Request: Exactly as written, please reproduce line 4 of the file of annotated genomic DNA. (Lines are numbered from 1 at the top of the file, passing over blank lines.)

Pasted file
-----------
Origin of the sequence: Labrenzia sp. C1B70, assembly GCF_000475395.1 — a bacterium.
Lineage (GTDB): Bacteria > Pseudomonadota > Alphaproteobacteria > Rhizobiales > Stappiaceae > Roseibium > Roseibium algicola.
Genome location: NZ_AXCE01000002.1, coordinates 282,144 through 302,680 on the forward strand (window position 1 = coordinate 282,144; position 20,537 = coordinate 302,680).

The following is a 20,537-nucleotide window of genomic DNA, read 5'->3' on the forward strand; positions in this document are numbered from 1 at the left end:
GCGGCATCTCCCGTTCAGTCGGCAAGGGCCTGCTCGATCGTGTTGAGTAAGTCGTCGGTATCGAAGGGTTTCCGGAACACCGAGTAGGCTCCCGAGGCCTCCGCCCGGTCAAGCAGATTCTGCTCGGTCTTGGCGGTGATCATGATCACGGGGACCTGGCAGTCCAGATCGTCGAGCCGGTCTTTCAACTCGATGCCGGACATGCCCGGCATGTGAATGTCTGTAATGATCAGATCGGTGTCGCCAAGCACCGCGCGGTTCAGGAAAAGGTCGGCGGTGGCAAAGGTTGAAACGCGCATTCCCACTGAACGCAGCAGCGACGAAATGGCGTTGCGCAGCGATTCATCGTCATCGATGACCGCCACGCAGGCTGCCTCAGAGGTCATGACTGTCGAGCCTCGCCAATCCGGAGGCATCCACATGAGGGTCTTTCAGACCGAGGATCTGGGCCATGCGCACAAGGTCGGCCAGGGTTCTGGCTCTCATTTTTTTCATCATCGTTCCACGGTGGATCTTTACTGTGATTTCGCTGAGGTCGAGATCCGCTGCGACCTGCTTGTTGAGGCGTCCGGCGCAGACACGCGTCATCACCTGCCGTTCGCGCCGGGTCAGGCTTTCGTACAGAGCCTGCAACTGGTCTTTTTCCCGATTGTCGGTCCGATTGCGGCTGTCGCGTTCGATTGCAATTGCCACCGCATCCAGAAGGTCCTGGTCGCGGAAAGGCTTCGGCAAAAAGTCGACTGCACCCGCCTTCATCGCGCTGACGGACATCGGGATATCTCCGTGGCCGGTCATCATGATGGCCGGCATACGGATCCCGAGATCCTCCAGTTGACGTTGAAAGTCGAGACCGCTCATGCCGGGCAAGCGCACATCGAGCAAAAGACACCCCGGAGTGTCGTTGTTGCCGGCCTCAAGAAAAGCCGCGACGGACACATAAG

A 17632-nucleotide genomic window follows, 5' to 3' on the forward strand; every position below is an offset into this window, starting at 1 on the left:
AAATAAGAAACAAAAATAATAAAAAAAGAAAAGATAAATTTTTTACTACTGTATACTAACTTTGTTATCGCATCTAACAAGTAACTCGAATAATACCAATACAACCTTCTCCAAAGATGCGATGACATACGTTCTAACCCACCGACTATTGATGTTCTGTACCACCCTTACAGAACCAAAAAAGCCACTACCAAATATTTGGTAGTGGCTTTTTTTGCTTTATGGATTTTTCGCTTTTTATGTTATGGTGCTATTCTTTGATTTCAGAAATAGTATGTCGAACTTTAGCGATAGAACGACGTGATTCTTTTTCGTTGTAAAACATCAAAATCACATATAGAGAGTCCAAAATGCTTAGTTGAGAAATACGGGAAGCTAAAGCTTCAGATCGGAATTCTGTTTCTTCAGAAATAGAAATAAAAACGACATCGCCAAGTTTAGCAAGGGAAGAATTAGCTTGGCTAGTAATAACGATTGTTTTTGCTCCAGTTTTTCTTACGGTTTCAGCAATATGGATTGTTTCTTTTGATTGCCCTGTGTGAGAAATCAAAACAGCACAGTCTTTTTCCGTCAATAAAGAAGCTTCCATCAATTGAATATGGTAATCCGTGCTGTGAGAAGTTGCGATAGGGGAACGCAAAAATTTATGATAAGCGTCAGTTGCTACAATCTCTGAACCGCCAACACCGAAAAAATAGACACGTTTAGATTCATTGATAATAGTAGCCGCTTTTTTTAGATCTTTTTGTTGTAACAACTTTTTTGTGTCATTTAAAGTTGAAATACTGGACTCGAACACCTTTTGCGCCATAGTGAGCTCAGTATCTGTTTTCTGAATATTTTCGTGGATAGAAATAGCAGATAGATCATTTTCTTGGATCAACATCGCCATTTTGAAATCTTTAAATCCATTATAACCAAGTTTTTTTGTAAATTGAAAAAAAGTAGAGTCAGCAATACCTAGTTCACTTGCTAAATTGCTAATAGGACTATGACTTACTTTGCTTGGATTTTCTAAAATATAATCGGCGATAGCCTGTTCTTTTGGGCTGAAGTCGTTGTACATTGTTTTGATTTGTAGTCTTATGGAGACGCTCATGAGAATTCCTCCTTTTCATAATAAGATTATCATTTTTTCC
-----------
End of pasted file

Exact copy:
The following is a 20,537-nucleotide window of genomic DNA, read 5'->3' on the forward strand; positions in this document are numbered from 1 at the left end: